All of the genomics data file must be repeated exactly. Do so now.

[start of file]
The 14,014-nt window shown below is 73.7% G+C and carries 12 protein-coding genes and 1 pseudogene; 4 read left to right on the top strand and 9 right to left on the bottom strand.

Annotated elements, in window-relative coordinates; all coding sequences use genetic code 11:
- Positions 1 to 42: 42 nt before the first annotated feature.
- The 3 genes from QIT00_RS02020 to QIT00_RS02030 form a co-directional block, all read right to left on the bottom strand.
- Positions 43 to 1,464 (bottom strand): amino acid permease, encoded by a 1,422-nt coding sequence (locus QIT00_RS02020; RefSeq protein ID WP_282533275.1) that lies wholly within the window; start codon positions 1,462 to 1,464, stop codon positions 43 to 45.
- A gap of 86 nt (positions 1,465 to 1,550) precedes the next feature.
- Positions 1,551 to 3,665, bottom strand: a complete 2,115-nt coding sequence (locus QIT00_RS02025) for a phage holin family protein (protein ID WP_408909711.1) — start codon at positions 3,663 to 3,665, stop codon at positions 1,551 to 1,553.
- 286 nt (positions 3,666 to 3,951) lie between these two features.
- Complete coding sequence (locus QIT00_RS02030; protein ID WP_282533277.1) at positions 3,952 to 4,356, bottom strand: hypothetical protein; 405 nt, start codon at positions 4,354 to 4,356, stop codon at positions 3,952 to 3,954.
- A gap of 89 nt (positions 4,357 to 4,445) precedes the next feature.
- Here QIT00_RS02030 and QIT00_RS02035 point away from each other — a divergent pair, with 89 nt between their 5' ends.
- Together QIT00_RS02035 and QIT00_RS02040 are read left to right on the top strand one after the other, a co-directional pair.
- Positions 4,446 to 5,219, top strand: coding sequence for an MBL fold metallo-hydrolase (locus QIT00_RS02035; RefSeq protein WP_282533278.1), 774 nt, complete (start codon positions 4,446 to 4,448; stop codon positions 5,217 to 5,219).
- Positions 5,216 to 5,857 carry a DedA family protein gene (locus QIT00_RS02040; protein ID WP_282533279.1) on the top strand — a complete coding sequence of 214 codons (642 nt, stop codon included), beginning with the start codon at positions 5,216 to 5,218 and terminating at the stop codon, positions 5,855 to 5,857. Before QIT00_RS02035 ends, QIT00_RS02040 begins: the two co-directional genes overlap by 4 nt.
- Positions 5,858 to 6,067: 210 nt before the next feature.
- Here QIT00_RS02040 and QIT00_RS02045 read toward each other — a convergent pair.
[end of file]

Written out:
The 14,014-nt window shown below is 73.7% G+C and carries 12 protein-coding genes and 1 pseudogene; 4 read left to right on the top strand and 9 right to left on the bottom strand.

Annotated elements, in window-relative coordinates; all coding sequences use genetic code 11:
- Positions 1 to 42: 42 nt before the first annotated feature.
- The 3 genes from QIT00_RS02020 to QIT00_RS02030 form a co-directional block, all read right to left on the bottom strand.
- Positions 43 to 1,464 (bottom strand): amino acid permease, encoded by a 1,422-nt coding sequence (locus QIT00_RS02020; RefSeq protein ID WP_282533275.1) that lies wholly within the window; start codon positions 1,462 to 1,464, stop codon positions 43 to 45.
- A gap of 86 nt (positions 1,465 to 1,550) precedes the next feature.
- Positions 1,551 to 3,665, bottom strand: a complete 2,115-nt coding sequence (locus QIT00_RS02025) for a phage holin family protein (protein ID WP_408909711.1) — start codon at positions 3,663 to 3,665, stop codon at positions 1,551 to 1,553.
- 286 nt (positions 3,666 to 3,951) lie between these two features.
- Complete coding sequence (locus QIT00_RS02030; protein ID WP_282533277.1) at positions 3,952 to 4,356, bottom strand: hypothetical protein; 405 nt, start codon at positions 4,354 to 4,356, stop codon at positions 3,952 to 3,954.
- A gap of 89 nt (positions 4,357 to 4,445) precedes the next feature.
- Here QIT00_RS02030 and QIT00_RS02035 point away from each other — a divergent pair, with 89 nt between their 5' ends.
- Together QIT00_RS02035 and QIT00_RS02040 are read left to right on the top strand one after the other, a co-directional pair.
- Positions 4,446 to 5,219, top strand: coding sequence for an MBL fold metallo-hydrolase (locus QIT00_RS02035; RefSeq protein WP_282533278.1), 774 nt, complete (start codon positions 4,446 to 4,448; stop codon positions 5,217 to 5,219).
- Positions 5,216 to 5,857 carry a DedA family protein gene (locus QIT00_RS02040; protein ID WP_282533279.1) on the top strand — a complete coding sequence of 214 codons (642 nt, stop codon included), beginning with the start codon at positions 5,216 to 5,218 and terminating at the stop codon, positions 5,855 to 5,857. Before QIT00_RS02035 ends, QIT00_RS02040 begins: the two co-directional genes overlap by 4 nt.
- Positions 5,858 to 6,067: 210 nt before the next feature.
- Here QIT00_RS02040 and QIT00_RS02045 read toward each other — a convergent pair.